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Monday
Apr072014

The lower bound of central bank effectiveness

I have a bit of time on my hands at the moment to read stuff that I otherwise wouldn't have time to read. For example I am currently reading Michael Lewis' new book Flash Boys about the ins and outs of high frequency trading. I will probably have more to say about that one in a few weeks, but for now I want to point to this recent BIS speech by former BOJ governor Masaaki Shirakawa. 

I recommend you to read it in its entirety, it is worth the effort. Two points in particular are worth highlighting.

Firstly, Shirakawa provides a non-consensus yet apt narrative on the interaction between central bank's noble quest for price stability and the formation of asset bubbles. Drawing on the experienced of relative price stability that prevailed in Japan in the late 1980s an important link is drawn between the traditional pursuit of key central banking objective and sowing the seeds of financial instability. 

(my emphasis)

During the bubble period of the mid- and late 1980s, the rate  of inflation of the consumer price index (CPI) was quite subdued at about 1%  (Figure 3). This was followed, as we all know, by a period of sub-par growth,  financial crisis and deflation. This bears striking similarities with the Great  Moderation experienced by many industrial economies in the mid-2000s; namely, a  period of benign price developments that was followed by severe economic  downturn and financial crisis.  

I don’t mean to say that price stability itself creates problems or bubbles, but  there exists a subtle link between the two.12 A prolonged period of high growth  coupled with low inflation gives rise to optimistic sentiment, which is at least partly  responsible for fostering financial bubbles. In addition, low inflation tends to justify  prolonged monetary easing, which in turn can become one of factors contributing  to the formation of bubbles.13  We should not treat these experiences lightly.

We have to start by recognising  this odd reality of bubbles being accompanied by price stability, yet then followed  by instability of the financial system, subsequently bringing about low growth and  often inflation that is lower than desired. From such a long-run perspective, we have  to admit that central banks that have accommodated asset price bubbles failed to  achieve economic stability, given that both financial and price stability are essential  elements of economic stability. We also cannot separate the bubble period from its  damaging aftermath, intertwined as they are through leverage and deleverage and  through overly optimistic pricing followed by its correction. We certainly cannot say  that problems can be solved by focusing solely on the latter period. We have to  think deeply about how best to relate the price stability mandate to financial  stability when the central bank conducts monetary policy.

What is interesting about the account above is that it takes a structural view on what unintended consequences that modern monetary policy might entail. Price stability may then be an imminently reasonable cyclical yardstick for monetary policy but the underlying effects on the economy might no be benign on a net basis. The obvious counterargument is then what monetary policy makers should do instead. However, I think the train of thought above deserves mention even without answering that question. 

The second point that I think is worth mentioning from the speech is the following on the link between the natural rate of interest and demographics. 

(my emphasis)

Japan is now experiencing rapid ageing, at a pace that is unprecedented in  modern economic history. Rapid ageing or, more precisely, the rapid rise in the  “dependency rate”, is one of factors lowering potential growth and hence the  natural rate of interest.18 It is noteworthy that there is a clear correlation between  the potential growth rate and the long-term expected inflation rate in Japan  (Figure 11). I can only say that we cannot fully understand Japanese macroeconomic  performance without understanding its demography, and how it interacts with the  economy and society.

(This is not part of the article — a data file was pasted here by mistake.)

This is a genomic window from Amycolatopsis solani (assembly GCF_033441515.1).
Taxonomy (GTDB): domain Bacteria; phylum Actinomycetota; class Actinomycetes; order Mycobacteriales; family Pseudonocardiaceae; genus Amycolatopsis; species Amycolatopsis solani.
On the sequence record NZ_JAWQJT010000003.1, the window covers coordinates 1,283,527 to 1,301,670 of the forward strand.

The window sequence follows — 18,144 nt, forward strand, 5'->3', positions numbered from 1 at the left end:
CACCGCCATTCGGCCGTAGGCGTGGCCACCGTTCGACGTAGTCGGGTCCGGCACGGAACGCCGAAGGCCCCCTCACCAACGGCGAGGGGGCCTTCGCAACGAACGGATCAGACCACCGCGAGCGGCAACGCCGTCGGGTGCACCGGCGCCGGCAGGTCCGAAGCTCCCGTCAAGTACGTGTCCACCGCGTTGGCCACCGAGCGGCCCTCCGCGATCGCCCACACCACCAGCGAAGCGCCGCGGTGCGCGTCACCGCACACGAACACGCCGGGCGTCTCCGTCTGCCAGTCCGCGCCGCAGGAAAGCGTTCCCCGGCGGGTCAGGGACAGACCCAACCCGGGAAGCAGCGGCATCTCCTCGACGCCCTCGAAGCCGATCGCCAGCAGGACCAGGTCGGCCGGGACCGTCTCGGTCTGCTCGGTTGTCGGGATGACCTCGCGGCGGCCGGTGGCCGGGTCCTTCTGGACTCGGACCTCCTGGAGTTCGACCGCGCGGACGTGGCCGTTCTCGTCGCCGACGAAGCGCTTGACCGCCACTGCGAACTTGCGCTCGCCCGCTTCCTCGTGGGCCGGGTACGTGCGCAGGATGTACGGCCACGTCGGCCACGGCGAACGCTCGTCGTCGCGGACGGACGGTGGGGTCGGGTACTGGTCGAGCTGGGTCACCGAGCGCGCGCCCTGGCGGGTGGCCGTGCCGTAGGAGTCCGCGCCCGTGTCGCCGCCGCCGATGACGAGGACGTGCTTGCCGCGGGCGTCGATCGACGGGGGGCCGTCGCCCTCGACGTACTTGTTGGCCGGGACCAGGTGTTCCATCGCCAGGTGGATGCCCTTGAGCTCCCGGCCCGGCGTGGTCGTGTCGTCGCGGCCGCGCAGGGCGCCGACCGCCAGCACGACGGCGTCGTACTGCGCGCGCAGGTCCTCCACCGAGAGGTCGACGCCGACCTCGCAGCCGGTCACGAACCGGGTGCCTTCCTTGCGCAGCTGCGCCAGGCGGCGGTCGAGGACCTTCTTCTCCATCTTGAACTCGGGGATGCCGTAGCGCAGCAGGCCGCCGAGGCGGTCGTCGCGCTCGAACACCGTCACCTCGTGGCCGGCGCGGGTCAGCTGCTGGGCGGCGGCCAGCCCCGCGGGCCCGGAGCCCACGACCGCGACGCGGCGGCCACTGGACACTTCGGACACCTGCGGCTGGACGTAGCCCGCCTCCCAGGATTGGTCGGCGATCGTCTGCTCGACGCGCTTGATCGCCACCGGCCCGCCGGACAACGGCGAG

I have argued a similar point on many occasions and while I am not completely in agreement with the Summers/Krugman notion of a secular stagnation, I think it is important to develop the idea further. In short, a rapidly ageing population may be one the key reasons that a central bank (and an economy) stuck in ZIRP may find it nearly impossible to escape. While this may represent nothing but an interesting theoretical issue for economic modelers it takes on a grave practical in the context of the large and growing debt burdens that modern societies find themselves with at exactly the wrong time in their economic life cycle. Larry Summers may have inadvertently stumbled across the crux of the issue in today's FT;

"We do not have a strong basis for supposing that reductions in interest rates from very low levels have a big impact on spending decisions. Any spending they do induce tends to represent a pulling forward rather than an augmentation of demand."

I think this is very good representation of our current malaise. Through the lens of someone looking at economies with rapidly ageing populations we can simply say that this problem arises because there isn't any consumption to pull forward! Fisher's interest theory was always valid, it is merely that in the context of a rapidly ageing population the consumption smoothing mechanism breaks for obvious and quite logical reasons.  Quite simply, even in ZIRP you are not stealing a sufficient amount of "future" growth to kick-start the recovery because such future growth is not there. 

Central banks can do many things (chiefly of which exactly is to influence intertemporal decisions), but they cannot conjure growth and inflation from thin air.

 

Thursday
Apr032014

Over and out for Forward Guidance

I'll try anything once, twice if I like it, three times to make sure."

So said Mae West, the late American actress and entertainer, whose upbeat line is often used to denote a positive and openminded approach to life.  Yet, just because you try it once does not mean that you have to like it. For example, I recently travelled from London to New York only to stay for 18 hours. Spending 12 hours in airplane over the course of a full day is decidedly not something I intend to do again if I can help it. 

I wonder whether Yellen would heed Mrs West's dictum in the context of trying to define what "a considerable time" really means or perhaps when it comes to putting a number on the elusive NAIRU? Unfortunately for Yellen she does not, unlike me, have to luxury of only trying once. She will be forced to try over and over again until she gets it right and it might be a bumpy ride.